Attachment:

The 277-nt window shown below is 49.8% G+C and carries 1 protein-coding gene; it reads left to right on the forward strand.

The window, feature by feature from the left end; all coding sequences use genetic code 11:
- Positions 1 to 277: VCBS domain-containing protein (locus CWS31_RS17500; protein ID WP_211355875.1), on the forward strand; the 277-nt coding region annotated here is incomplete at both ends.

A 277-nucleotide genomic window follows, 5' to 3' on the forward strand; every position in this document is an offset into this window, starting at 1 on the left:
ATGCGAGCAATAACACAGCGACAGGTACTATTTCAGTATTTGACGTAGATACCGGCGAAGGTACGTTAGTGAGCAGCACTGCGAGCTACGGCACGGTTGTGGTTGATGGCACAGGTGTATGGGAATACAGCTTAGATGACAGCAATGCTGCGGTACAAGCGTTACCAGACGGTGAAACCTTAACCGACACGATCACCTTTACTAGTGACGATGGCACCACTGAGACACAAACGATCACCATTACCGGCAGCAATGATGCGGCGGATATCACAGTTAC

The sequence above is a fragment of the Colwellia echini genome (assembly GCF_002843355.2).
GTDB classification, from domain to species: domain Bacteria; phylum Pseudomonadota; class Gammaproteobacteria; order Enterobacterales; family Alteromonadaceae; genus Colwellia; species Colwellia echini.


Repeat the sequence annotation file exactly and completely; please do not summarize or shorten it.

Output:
The 277-nt window shown below is 49.8% G+C and carries 1 protein-coding gene; it reads left to right on the forward strand.

The window, feature by feature from the left end; all coding sequences use genetic code 11:
- Positions 1 to 277: VCBS domain-containing protein (locus CWS31_RS17500; protein ID WP_211355875.1), on the forward strand; the 277-nt coding region annotated here is incomplete at both ends.

A 277-nucleotide genomic window follows, 5' to 3' on the forward strand; every position in this document is an offset into this window, starting at 1 on the left:
ATGCGAGCAATAACACAGCGACAGGTACTATTTCAGTATTTGACGTAGATACCGGCGAAGGTACGTTAGTGAGCAGCACTGCGAGCTACGGCACGGTTGTGGTTGATGGCACAGGTGTATGGGAATACAGCTTAGATGACAGCAATGCTGCGGTACAAGCGTTACCAGACGGTGAAACCTTAACCGACACGATCACCTTTACTAGTGACGATGGCACCACTGAGACACAAACGATCACCATTACCGGCAGCAATGATGCGGCGGATATCACAGTTAC

The sequence above is a fragment of the Colwellia echini genome (assembly GCF_002843355.2).
GTDB classification, from domain to species: domain Bacteria; phylum Pseudomonadota; class Gammaproteobacteria; order Enterobacterales; family Alteromonadaceae; genus Colwellia; species Colwellia echini.